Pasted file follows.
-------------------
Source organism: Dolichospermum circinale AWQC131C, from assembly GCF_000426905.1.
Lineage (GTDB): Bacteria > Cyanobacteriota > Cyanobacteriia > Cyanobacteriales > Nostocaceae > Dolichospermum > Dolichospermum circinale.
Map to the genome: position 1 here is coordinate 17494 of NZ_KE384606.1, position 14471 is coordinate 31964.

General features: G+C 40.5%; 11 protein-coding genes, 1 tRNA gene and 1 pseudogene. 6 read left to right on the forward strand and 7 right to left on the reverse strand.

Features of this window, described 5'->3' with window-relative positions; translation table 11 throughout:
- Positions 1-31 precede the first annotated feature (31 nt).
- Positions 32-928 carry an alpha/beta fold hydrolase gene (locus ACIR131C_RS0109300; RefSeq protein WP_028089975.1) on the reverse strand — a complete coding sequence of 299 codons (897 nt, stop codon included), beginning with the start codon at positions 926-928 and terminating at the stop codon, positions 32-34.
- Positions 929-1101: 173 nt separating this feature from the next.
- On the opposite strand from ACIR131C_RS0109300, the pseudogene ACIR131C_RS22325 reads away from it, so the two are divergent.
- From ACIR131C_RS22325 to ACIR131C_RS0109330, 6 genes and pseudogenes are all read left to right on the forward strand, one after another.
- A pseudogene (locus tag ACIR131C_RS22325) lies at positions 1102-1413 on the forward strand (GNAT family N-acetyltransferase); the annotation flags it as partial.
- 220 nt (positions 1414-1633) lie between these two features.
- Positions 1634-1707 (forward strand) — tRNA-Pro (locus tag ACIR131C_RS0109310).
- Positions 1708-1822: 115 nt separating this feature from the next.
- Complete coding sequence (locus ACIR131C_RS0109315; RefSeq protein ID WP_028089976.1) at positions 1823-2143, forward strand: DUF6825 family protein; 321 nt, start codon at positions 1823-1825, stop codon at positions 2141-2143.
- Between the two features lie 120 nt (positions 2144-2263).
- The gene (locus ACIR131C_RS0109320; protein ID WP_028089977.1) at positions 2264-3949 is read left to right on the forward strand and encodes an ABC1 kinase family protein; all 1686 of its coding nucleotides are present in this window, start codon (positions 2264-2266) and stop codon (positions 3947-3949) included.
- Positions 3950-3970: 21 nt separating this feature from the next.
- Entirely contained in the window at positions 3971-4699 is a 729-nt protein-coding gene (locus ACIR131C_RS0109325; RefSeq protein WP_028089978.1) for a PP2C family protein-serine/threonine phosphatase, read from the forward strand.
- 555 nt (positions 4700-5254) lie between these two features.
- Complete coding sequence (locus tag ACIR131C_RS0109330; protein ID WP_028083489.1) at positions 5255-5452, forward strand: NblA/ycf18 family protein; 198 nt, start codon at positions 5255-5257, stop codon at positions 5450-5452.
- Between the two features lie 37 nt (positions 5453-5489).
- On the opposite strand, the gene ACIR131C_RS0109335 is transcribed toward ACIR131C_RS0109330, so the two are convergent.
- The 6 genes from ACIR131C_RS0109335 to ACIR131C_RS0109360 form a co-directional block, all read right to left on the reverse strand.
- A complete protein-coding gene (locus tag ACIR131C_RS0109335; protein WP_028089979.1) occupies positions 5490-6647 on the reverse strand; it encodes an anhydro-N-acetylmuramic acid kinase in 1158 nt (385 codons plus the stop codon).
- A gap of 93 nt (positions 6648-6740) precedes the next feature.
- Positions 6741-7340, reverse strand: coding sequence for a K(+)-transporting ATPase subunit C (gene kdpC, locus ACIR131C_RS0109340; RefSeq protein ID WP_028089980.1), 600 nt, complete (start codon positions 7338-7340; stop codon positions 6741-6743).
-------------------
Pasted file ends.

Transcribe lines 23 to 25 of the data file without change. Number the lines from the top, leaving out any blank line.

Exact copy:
- On the opposite strand, the gene ACIR131C_RS0109335 is transcribed toward ACIR131C_RS0109330, so the two are convergent.
- The 6 genes from ACIR131C_RS0109335 to ACIR131C_RS0109360 form a co-directional block, all read right to left on the reverse strand.
- A complete protein-coding gene (locus tag ACIR131C_RS0109335; protein WP_028089979.1) occupies positions 5490-6647 on the reverse strand; it encodes an anhydro-N-acetylmuramic acid kinase in 1158 nt (385 codons plus the stop codon).